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For the past six years Treehouse Theatre have been bringing young refugees to the centre stage to share their own stories of horror and joy, laughter and pain, wonder and strength.

“Audiences really get a visceral experience of what these kids have been through… It is quite something to hear a story of a terrorist attack or a bombing performed by the child who was actually in that experience,” said Treehouse Theatre co-founder and psychologist Catherine Maguire-Donvito.

Catherine spoke with City Hub ahead of their latest production, Tree of Life, which will see 20 young people share personal stories.

While many of the stories are of trauma, many are quaint stories about life in another country, or about the funny things they’ve experienced since living in Australia. From an account of a young school boy growing up in Iraq suffering persecution and bullying for being part of a religious minority, to a funny story of the same young boy bothering a shopkeeper for “half an egg”.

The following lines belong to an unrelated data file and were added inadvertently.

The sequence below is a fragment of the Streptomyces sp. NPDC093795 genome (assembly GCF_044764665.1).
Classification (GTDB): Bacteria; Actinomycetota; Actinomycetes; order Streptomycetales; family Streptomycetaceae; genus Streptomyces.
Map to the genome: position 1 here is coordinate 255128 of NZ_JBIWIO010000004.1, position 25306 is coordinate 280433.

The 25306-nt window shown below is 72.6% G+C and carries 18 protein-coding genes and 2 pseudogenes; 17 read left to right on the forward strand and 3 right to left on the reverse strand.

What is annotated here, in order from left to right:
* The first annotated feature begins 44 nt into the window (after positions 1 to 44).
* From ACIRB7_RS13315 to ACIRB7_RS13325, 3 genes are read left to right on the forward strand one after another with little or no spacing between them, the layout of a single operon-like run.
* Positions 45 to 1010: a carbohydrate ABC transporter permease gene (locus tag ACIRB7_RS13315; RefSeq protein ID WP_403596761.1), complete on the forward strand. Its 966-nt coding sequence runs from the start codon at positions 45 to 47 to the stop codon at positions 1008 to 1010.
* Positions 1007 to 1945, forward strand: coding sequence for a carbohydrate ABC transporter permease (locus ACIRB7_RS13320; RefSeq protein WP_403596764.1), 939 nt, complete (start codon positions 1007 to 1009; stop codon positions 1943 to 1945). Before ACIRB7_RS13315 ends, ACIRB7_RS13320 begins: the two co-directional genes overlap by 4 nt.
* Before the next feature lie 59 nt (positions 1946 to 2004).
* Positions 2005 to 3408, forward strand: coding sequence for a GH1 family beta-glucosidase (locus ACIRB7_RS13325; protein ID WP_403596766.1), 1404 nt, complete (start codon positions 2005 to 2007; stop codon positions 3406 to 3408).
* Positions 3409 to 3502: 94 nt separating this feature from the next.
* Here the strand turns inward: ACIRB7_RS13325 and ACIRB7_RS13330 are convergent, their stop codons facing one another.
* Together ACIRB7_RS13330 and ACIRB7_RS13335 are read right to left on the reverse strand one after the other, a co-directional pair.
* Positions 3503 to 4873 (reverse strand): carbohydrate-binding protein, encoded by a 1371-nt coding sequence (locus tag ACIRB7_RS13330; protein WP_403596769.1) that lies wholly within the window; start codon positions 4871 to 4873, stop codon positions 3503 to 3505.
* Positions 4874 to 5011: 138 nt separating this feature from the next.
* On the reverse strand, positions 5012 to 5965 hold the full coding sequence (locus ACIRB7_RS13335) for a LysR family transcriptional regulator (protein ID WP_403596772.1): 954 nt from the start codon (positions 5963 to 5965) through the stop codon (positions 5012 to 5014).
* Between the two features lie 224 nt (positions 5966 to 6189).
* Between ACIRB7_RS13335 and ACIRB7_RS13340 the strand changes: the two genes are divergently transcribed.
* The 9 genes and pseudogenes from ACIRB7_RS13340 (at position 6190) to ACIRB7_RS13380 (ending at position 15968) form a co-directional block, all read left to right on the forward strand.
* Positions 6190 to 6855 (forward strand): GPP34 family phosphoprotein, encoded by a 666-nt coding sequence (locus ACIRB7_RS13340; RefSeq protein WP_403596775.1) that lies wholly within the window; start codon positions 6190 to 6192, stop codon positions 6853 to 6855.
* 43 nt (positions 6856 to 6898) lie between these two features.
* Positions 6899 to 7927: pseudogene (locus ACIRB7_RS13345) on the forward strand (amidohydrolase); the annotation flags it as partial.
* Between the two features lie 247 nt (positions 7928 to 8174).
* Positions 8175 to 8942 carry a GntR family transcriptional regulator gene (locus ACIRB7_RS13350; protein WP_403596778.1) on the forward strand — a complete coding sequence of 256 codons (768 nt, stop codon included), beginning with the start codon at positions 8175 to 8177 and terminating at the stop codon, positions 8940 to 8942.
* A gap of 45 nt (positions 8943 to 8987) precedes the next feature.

“Being able to first of all put a story into words and then the extra layer of acting out those stories helps the young person really understand what’s happened to them and get it into perspective,” added Catherine.

Through performing skits where these young people take on the roles of the adults involved in their personal experiences – from doctors to terrorists – Tree of Life gives agency to members of a chronically disempowered group, and depoliticises the refugee experience, welcoming audiences to embrace these resilient young new Australians. (AM)

Jun 9–10, various show times. The Concourse, 409 Victoria Avenue, Chatswood.
Jun 23–24, various show times. Casula Powerhouse Arts Centre, 1 Powerhouse Road, Casula.
$20-$30. Tickets & info: treehousetheatre.org.au